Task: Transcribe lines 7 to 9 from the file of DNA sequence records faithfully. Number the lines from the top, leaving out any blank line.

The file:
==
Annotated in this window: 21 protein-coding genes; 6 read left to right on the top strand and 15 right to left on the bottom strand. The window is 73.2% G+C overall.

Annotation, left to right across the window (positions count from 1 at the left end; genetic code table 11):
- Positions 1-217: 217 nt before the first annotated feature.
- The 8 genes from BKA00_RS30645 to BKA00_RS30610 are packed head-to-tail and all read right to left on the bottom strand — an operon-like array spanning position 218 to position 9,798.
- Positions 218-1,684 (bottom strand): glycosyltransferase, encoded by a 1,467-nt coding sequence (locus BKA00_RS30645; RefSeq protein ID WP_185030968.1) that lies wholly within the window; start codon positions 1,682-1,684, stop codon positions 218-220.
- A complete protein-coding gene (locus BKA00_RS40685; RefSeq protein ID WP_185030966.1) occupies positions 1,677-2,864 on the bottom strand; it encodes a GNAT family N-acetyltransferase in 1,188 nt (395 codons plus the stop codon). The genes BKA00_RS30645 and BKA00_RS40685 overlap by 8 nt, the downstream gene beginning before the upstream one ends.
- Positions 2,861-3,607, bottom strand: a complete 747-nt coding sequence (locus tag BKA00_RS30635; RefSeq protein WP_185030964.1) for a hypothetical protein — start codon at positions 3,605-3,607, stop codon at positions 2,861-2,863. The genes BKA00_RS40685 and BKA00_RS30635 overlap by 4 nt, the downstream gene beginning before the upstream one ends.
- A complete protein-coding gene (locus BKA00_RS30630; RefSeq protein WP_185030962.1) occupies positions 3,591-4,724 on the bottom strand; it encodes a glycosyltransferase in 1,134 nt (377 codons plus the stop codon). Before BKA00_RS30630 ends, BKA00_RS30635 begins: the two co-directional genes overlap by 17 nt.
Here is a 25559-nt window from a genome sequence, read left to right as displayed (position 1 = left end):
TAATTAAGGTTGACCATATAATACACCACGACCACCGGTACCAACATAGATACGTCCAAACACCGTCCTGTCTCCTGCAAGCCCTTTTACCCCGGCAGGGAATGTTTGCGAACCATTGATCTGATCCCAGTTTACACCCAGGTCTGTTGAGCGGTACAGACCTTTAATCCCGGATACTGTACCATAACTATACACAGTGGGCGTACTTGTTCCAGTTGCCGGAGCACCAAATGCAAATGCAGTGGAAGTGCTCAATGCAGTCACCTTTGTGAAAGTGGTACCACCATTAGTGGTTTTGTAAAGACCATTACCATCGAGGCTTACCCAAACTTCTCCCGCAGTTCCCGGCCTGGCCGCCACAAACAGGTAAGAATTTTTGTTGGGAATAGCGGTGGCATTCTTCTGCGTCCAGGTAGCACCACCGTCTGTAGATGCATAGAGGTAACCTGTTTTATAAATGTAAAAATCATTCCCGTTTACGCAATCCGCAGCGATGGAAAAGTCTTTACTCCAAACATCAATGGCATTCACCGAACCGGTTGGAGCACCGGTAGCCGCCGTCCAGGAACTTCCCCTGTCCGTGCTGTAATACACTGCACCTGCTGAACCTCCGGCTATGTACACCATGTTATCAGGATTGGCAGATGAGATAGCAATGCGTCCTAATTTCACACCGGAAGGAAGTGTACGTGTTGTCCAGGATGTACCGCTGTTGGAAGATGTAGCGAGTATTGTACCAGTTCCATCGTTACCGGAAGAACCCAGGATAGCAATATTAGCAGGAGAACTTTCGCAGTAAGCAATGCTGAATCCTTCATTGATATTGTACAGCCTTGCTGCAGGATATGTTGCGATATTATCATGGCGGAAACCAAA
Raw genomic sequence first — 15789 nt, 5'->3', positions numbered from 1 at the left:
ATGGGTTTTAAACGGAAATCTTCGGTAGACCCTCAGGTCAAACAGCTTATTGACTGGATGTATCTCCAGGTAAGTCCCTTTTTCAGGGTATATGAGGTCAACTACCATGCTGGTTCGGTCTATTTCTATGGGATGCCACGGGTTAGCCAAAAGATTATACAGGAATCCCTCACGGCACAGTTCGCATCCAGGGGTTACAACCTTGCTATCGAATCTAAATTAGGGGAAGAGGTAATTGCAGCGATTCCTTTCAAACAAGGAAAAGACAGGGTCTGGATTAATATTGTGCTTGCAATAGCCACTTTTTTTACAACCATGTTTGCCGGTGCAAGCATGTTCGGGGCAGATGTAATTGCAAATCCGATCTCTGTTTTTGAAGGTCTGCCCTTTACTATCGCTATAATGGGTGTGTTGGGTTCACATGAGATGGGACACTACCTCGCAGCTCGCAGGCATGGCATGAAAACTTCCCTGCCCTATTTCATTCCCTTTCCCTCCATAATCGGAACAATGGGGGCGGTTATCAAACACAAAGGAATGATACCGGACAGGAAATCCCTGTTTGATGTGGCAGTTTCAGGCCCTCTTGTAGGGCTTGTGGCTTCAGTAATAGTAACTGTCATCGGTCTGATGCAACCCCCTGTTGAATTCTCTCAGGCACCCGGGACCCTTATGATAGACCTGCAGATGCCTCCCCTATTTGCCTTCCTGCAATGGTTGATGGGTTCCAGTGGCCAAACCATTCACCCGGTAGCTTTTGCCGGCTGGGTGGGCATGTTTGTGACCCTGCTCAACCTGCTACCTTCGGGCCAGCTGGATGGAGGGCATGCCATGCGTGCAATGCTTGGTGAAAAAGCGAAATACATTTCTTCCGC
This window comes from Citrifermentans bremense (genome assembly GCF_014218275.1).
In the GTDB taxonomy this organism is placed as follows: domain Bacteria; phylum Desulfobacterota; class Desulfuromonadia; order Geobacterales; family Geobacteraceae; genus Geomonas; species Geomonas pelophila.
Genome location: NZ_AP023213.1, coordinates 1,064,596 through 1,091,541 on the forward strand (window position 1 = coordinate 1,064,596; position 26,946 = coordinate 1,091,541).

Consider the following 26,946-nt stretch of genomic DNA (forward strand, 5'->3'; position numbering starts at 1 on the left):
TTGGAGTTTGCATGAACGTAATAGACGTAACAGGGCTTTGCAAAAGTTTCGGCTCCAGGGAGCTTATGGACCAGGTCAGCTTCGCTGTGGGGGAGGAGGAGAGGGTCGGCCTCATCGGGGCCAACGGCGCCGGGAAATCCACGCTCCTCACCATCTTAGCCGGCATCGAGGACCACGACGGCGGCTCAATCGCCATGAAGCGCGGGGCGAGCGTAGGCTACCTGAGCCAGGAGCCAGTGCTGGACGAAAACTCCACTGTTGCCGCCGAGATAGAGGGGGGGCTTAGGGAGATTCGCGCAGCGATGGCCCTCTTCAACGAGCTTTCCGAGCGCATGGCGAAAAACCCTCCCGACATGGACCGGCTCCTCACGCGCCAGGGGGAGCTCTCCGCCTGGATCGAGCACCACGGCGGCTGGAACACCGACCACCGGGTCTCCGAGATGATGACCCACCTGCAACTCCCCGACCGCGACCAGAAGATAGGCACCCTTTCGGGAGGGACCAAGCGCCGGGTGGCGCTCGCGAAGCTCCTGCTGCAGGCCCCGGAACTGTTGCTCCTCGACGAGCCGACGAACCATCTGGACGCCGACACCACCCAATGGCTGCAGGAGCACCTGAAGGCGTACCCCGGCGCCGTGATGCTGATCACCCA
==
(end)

- Positions 2,861-3,607, bottom strand: a complete 747-nt coding sequence (locus tag BKA00_RS30635; RefSeq protein WP_185030964.1) for a hypothetical protein — start codon at positions 3,605-3,607, stop codon at positions 2,861-2,863. The genes BKA00_RS40685 and BKA00_RS30635 overlap by 4 nt, the downstream gene beginning before the upstream one ends.
- A complete protein-coding gene (locus BKA00_RS30630; RefSeq protein WP_185030962.1) occupies positions 3,591-4,724 on the bottom strand; it encodes a glycosyltransferase in 1,134 nt (377 codons plus the stop codon). Before BKA00_RS30630 ends, BKA00_RS30635 begins: the two co-directional genes overlap by 17 nt.
Here is a 25559-nt window from a genome sequence, read left to right as displayed (position 1 = left end):